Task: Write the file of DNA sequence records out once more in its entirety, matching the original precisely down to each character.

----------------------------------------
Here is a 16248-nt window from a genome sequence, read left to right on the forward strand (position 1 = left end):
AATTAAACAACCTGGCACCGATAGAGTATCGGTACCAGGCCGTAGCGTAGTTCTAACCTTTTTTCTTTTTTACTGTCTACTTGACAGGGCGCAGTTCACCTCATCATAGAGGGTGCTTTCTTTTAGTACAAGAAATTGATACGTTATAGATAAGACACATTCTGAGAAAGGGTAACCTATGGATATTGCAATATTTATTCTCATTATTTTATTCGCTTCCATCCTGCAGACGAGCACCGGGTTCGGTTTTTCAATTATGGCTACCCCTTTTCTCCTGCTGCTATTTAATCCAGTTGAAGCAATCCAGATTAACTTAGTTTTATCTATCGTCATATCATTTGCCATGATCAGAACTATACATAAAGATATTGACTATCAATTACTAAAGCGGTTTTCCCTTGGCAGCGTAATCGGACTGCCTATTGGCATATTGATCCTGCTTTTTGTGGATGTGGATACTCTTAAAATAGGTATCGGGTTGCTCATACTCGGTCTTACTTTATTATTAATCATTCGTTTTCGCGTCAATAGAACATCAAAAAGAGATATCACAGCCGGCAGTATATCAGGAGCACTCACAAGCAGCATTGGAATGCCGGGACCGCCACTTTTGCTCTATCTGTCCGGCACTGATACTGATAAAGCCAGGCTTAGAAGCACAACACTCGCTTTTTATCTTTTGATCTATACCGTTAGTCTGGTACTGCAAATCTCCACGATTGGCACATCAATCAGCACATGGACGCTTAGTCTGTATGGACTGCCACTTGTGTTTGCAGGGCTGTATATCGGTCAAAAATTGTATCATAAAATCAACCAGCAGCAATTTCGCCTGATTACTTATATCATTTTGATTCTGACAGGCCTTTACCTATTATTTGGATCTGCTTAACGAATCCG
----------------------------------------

Here is a 16248-nt window from a genome sequence, read left to right on the forward strand (position 1 = left end):
AATTAAACAACCTGGCACCGATAGAGTATCGGTACCAGGCCGTAGCGTAGTTCTAACCTTTTTTCTTTTTTACTGTCTACTTGACAGGGCGCAGTTCACCTCATCATAGAGGGTGCTTTCTTTTAGTACAAGAAATTGATACGTTATAGATAAGACACATTCTGAGAAAGGGTAACCTATGGATATTGCAATATTTATTCTCATTATTTTATTCGCTTCCATCCTGCAGACGAGCACCGGGTTCGGTTTTTCAATTATGGCTACCCCTTTTCTCCTGCTGCTATTTAATCCAGTTGAAGCAATCCAGATTAACTTAGTTTTATCTATCGTCATATCATTTGCCATGATCAGAACTATACATAAAGATATTGACTATCAATTACTAAAGCGGTTTTCCCTTGGCAGCGTAATCGGACTGCCTATTGGCATATTGATCCTGCTTTTTGTGGATGTGGATACTCTTAAAATAGGTATCGGGTTGCTCATACTCGGTCTTACTTTATTATTAATCATTCGTTTTCGCGTCAATAGAACATCAAAAAGAGATATCACAGCCGGCAGTATATCAGGAGCACTCACAAGCAGCATTGGAATGCCGGGACCGCCACTTTTGCTCTATCTGTCCGGCACTGATACTGATAAAGCCAGGCTTAGAAGCACAACACTCGCTTTTTATCTTTTGATCTATACCGTTAGTCTGGTACTGCAAATCTCCACGATTGGCACATCAATCAGCACATGGACGCTTAGTCTGTATGGACTGCCACTTGTGTTTGCAGGGCTGTATATCGGTCAAAAATTGTATCATAAAATCAACCAGCAGCAATTTCGCCTGATTACTTATATCATTTTGATTCTGACAGGCCTTTACCTATTATTTGGATCTGCTTAACGAATCCG